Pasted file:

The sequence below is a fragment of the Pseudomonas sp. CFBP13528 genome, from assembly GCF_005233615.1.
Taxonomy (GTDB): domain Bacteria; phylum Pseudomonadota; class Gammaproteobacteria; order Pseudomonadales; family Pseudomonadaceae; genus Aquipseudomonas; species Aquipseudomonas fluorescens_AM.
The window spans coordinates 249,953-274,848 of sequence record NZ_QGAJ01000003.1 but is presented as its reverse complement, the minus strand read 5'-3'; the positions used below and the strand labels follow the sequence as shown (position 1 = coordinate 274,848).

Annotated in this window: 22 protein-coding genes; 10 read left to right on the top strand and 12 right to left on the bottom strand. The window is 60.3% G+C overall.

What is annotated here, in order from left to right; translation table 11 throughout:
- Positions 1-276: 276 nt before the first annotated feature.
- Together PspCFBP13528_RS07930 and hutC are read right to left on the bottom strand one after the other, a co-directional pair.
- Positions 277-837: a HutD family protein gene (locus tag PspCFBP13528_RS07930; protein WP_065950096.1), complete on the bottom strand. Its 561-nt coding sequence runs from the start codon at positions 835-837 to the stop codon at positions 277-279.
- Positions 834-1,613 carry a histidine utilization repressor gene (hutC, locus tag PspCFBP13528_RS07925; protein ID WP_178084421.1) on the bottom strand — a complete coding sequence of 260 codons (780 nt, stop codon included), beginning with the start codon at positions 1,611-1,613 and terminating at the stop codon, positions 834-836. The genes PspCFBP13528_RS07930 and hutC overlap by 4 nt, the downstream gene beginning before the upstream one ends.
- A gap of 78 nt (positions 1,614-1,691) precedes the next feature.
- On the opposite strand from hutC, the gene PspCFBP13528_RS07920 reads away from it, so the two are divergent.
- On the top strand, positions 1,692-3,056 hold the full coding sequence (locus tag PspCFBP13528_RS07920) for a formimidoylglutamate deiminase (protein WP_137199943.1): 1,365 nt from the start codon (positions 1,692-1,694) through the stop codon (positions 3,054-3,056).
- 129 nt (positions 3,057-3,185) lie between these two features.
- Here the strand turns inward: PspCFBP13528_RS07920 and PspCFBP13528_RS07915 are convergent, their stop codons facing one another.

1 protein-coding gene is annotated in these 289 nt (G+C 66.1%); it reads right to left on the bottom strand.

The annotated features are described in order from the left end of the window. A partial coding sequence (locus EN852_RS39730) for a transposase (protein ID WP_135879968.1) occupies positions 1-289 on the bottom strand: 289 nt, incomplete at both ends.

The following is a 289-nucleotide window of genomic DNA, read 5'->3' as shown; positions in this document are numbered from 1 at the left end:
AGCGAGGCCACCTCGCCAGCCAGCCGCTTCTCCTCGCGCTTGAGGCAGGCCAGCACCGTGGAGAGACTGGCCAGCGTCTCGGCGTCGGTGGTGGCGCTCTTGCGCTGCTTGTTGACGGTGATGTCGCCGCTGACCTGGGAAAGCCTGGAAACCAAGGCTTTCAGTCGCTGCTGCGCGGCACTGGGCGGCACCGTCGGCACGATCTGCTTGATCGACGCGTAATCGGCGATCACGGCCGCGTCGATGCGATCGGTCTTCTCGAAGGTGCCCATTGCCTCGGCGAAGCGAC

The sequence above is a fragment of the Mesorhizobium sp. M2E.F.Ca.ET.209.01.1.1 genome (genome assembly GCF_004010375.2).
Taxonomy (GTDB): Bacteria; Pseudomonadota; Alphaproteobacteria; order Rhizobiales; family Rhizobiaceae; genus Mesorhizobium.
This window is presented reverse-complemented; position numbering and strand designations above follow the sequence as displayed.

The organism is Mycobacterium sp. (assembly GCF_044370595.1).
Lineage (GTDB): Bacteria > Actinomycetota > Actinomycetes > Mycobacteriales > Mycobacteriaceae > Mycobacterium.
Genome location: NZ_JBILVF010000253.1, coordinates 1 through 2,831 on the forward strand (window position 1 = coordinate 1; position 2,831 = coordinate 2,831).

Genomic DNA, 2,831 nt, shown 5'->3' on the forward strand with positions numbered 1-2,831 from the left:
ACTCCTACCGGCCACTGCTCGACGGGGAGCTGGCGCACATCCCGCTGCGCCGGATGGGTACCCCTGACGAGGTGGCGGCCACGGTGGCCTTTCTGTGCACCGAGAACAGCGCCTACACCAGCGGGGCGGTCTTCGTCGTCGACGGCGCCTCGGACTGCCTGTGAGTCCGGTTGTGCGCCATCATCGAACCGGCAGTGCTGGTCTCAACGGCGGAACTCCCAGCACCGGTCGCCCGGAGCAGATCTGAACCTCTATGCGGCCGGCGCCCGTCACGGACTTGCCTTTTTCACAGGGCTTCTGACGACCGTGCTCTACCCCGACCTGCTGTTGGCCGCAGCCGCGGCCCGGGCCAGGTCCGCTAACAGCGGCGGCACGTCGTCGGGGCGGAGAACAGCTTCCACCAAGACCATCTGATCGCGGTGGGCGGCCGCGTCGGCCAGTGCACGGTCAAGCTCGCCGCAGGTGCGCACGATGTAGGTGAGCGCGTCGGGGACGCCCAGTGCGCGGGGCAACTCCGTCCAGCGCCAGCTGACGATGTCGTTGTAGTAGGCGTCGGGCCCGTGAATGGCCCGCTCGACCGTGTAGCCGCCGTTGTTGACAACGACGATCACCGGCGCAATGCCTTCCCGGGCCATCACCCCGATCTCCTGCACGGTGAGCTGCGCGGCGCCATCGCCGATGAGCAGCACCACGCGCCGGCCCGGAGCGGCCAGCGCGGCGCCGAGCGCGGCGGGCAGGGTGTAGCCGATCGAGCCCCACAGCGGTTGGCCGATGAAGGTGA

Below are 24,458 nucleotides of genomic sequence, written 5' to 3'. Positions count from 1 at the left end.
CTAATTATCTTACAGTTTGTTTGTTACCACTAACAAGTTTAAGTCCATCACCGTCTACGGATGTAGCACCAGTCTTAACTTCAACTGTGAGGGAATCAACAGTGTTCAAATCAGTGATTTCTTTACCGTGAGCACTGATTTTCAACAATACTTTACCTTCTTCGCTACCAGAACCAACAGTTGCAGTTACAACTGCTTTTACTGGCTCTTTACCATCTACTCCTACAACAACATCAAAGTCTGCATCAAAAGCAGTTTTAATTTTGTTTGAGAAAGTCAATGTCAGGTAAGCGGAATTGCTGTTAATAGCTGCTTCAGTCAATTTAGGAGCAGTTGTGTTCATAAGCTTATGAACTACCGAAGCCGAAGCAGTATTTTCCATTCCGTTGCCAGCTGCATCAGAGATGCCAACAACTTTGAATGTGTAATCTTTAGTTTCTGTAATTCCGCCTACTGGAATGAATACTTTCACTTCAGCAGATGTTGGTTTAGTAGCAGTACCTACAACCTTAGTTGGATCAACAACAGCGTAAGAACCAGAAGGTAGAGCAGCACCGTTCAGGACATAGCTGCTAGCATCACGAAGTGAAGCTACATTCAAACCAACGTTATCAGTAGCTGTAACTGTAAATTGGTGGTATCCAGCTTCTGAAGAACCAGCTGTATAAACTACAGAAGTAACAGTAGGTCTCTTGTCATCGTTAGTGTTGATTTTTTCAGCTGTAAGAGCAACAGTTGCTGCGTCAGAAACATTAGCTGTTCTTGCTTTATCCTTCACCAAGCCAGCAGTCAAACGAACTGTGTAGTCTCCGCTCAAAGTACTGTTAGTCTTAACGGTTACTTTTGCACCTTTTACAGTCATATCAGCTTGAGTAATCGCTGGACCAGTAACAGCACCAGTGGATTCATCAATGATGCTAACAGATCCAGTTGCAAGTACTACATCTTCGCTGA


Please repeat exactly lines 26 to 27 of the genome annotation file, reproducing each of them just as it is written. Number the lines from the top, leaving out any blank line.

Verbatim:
ACTCCTACCGGCCACTGCTCGACGGGGAGCTGGCGCACATCCCGCTGCGCCGGATGGGTACCCCTGACGAGGTGGCGGCCACGGTGGCCTTTCTGTGCACCGAGAACAGCGCCTACACCAGCGGGGCGGTCTTCGTCGTCGACGGCGCCTCGGACTGCCTGTGAGTCCGGTTGTGCGCCATCATCGAACCGGCAGTGCTGGTCTCAACGGCGGAACTCCCAGCACCGGTCGCCCGGAGCAGATCTGAACCTCTATGCGGCCGGCGCCCGTCACGGACTTGCCTTTTTCACAGGGCTTCTGACGACCGTGCTCTACCCCGACCTGCTGTTGGCCGCAGCCGCGGCCCGGGCCAGGTCCGCTAACAGCGGCGGCACGTCGTCGGGGCGGAGAACAGCTTCCACCAAGACCATCTGATCGCGGTGGGCGGCCGCGTCGGCCAGTGCACGGTCAAGCTCGCCGCAGGTGCGCACGATGTAGGTGAGCGCGTCGGGGACGCCCAGTGCGCGGGGCAACTCCGTCCAGCGCCAGCTGACGATGTCGTTGTAGTAGGCGTCGGGCCCGTGAATGGCCCGCTCGACCGTGTAGCCGCCGTTGTTGACAACGACGATCACCGGCGCAATGCCTTCCCGGGCCATCACCCCGATCTCCTGCACGGTGAGCTGCGCGGCGCCATCGCCGATGAGCAGCACCACGCGCCGGCCCGGAGCGGCCAGCGCGGCGCCGAGCGCGGCGGGCAGGGTGTAGCCGATCGAGCCCCACAGCGGTTGGCCGATGAAGGTGA

Below are 24,458 nucleotides of genomic sequence, written 5' to 3'. Positions count from 1 at the left end.